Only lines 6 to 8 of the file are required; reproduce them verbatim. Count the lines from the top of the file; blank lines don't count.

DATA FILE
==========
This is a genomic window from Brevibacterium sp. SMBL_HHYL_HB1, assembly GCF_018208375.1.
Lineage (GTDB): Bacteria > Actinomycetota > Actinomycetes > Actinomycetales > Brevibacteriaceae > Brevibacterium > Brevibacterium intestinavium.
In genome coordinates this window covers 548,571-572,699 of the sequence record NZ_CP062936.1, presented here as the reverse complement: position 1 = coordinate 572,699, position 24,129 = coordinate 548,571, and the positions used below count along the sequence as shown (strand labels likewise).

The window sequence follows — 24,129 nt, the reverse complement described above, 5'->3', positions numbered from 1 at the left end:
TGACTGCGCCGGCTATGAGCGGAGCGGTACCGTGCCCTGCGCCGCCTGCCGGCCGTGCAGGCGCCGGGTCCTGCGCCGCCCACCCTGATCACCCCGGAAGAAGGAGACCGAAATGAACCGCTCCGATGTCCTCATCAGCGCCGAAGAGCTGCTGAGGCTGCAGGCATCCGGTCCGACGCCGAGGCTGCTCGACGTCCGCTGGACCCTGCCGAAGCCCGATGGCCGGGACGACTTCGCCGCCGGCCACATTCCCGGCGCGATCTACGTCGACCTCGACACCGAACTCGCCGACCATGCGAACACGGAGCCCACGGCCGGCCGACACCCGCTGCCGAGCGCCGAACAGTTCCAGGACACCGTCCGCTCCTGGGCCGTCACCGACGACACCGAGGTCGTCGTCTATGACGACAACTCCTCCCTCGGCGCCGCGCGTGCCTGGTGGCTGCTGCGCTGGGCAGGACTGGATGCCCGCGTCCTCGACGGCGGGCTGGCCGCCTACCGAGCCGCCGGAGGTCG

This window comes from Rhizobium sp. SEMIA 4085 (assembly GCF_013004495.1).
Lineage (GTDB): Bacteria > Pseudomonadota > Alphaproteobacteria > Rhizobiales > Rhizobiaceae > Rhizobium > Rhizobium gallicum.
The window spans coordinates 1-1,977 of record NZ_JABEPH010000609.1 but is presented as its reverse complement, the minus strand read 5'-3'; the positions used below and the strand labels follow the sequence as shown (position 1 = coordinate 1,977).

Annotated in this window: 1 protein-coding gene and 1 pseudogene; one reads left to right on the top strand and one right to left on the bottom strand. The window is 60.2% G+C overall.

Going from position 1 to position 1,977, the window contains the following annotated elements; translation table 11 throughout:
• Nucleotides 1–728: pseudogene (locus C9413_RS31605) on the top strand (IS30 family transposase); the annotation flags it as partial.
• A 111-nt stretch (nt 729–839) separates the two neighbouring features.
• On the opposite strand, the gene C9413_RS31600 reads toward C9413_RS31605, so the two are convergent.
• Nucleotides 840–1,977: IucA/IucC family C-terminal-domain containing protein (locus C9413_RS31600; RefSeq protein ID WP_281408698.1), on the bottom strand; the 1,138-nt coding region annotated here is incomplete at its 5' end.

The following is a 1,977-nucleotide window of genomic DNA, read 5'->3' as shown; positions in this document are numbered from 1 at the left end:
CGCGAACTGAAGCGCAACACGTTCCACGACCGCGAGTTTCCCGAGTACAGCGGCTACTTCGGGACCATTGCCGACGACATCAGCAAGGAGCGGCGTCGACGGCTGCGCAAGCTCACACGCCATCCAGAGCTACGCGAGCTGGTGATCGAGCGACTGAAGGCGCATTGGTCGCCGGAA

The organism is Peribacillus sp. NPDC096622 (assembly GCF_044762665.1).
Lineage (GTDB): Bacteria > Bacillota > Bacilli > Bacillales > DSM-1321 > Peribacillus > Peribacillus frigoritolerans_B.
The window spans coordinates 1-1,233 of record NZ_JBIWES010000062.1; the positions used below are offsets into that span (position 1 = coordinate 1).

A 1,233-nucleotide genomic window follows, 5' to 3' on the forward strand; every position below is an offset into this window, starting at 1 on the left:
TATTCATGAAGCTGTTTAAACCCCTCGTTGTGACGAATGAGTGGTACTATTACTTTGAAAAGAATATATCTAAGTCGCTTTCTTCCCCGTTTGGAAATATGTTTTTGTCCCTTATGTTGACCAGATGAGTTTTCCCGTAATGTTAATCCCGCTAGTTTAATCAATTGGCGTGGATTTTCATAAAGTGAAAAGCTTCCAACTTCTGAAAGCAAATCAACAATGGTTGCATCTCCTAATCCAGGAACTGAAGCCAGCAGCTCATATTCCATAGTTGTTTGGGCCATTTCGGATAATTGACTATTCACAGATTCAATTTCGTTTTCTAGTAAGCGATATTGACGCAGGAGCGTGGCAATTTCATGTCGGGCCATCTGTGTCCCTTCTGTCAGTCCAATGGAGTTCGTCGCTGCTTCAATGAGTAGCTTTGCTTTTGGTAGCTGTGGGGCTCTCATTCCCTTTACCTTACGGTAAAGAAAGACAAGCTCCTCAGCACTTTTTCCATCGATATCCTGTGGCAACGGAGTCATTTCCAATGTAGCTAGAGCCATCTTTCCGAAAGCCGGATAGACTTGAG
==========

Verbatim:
This window comes from Rhizobium sp. SEMIA 4085 (assembly GCF_013004495.1).
Lineage (GTDB): Bacteria > Pseudomonadota > Alphaproteobacteria > Rhizobiales > Rhizobiaceae > Rhizobium > Rhizobium gallicum.
The window spans coordinates 1-1,977 of record NZ_JABEPH010000609.1 but is presented as its reverse complement, the minus strand read 5'-3'; the positions used below and the strand labels follow the sequence as shown (position 1 = coordinate 1,977).